wish him success in this work of humanity. We are not quite aware of all the provisions of the Bill, but we trust it will be found practicable to introduce some plan for the moral and religious education of factory children, and for their enjoying the blessings of the Christian Sabbath.
The IRISH CHURCH BILL is proceeding in its stages, and some partial amendments have been admitted in its provisions. One thing connected with the discussions is very remarkable, that, so rapid has been the progress of public opinion in relation to Church Reform, some of those who formerly most opposed measures of this nature are now willing to concede many important points. Sir Robert Peel, the ex-representative of Oxford, Mr. Goulburn from Cambridge, and Mr. Shaw from Dublin, have allowed that the abolition of church rates in Ireland, and some other important parts of the ministerial bill, are necessary; Sir Robert Inglis being now almost the only public man in the House of Commons who has the courage openly to object to the whole system of innovation, as fraught with danger, and to such an extent, that it is better to bear the ills we have " than to incur others "that we know not of."
And here we cannot but offer a word of friendly advice to all honest conservatives of things as they are. It is too late to endeavour to uphold any thing upon the mere plea of antiquity, custom, or prescription. If an abuse exists, the public will not be satisfied with being told that it has existed for ages, and has become venerable by length of years. The true conservative is he who can offer a moral reason for his conservations; and if he cannot, he ought not to carry the spirit of party so far as to plead for what is palpa. bly wrong, lest the breach made by its expulsion should let in an enemy to attack more vital points of the citadel. Of late, the Conservatives, in their alarms at reformation, have acted a most dangerous part instead of correcting what is amiss, they have upheld it, for fear of increasing the popular strength by its abolition. This is most unsound reasoning, most dangerous policy, and most unchristian morality. In the matter, for instance, of the disgraceful scenes of bribery, corruption, and
profligacy in the borough of Hertford, we have seen not only political conservatives, but several religious men-we feel pain in mentioning the names of Sir R. H. Inglis, Mr. Finch, Mr. Forster of Walsall, and Mr. Shaw of Dublin-voting in the minority against the very moderate measure of inquiry, because the Marquis of Salisbury, Lord Mahon, and Lord Inglestrie are Tories, and Mr. Duncombe is the contrary. So again, in the late elections in Mary-le-bone and Westminster Conservative candidates have taken up two or three questions of popular party politics, and practically coalesced with the destructives, just to distance their Whig competitors; and by this party proceeding have opened those places to Sir J. Whalley and Colonel Evans. In the same blind spirit of party, on the other side, a coroner's jury has pronounced the deliberate murder of Culley the policeman, who was assassinated with a poignard, while performing his duty in assisting to suppress an unlawful and seditious meeting-justifiable homicide. We expect these things in worldly minded men ; but we mourn over them in others, who profess to be actuated by higher principles than those of political party and crooked expediency. A Christian Member of Parliament, whether a Conservative or a Reformer, should meet every question upon its own merits, upon scriptural principles, and not do evil that good may come.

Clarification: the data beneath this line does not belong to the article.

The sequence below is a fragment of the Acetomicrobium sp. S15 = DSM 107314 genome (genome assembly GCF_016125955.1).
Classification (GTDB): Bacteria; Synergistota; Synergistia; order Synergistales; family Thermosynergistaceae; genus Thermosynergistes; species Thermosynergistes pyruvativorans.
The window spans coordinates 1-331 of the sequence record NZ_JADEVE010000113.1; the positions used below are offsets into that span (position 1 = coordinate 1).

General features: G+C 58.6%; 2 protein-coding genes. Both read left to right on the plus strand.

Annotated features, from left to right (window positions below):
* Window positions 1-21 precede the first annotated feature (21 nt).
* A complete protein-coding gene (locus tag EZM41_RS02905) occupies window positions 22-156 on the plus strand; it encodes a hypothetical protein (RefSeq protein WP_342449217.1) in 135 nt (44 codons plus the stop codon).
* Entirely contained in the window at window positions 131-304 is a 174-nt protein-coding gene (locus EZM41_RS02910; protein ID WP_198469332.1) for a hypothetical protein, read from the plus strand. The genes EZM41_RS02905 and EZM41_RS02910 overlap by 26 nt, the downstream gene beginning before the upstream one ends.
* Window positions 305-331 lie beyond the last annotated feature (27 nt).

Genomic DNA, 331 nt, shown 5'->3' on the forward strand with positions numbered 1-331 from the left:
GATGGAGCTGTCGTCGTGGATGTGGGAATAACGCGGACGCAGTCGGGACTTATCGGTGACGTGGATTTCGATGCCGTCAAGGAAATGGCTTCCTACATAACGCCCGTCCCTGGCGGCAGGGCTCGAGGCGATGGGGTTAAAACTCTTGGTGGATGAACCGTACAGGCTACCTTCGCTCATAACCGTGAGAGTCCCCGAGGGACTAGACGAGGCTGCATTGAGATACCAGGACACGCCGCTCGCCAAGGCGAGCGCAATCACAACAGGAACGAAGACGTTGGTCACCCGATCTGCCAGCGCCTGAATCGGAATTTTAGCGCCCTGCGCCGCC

The House of Lords has rejected Lord Fitzwilliam's very moderate proposal for an inquiry into the effects of the CORN LAWS. We can only express our belief that they have acted very unwisely, even as regards their own private interests, in so doing. This question must be set at rest before long, in such a way as to give the people bread upon the cheapest possible terms; and how fatally blind is it in the land-owner not to consent at once to a just arrangement, instead of awaiting the too probable day of unflinching spoliation.
It is with much thankfulness to God that we have just heard that an order has gone out to out to India for the ABOLITION OF THE PILGRIM TAX, as levied at Juggernaut and other Heathen temples. More in our next.
ON Thursday the 28th of March died, at his country residence at Chobham in Surrey, Thomas Bainbridge, Esq. of Guildford Street, London. This eminent individual and excellent Christian was well known as a liberal supporter of almost every religious institution in the metropolis, and a ready contributor to numerous private charities. In addition to considerable sums which he has left to other societies, he has bequeathed 1000l. to the Church Missionary Society, 500l. to the British and Foreign Bible Society, 2001. to the Prayer-Book and Homily Society, 2001. to the London Missionary Society, and 2001. to the Tract Society. He was for many years the steady and highly esteemed friend of the late revered Mr. Cecil, and greatly assisted him in all the secular concerns of the Chapel of St. John's; and at the death of that eminent minister he was looked up to as their kindest friend by his surviving family.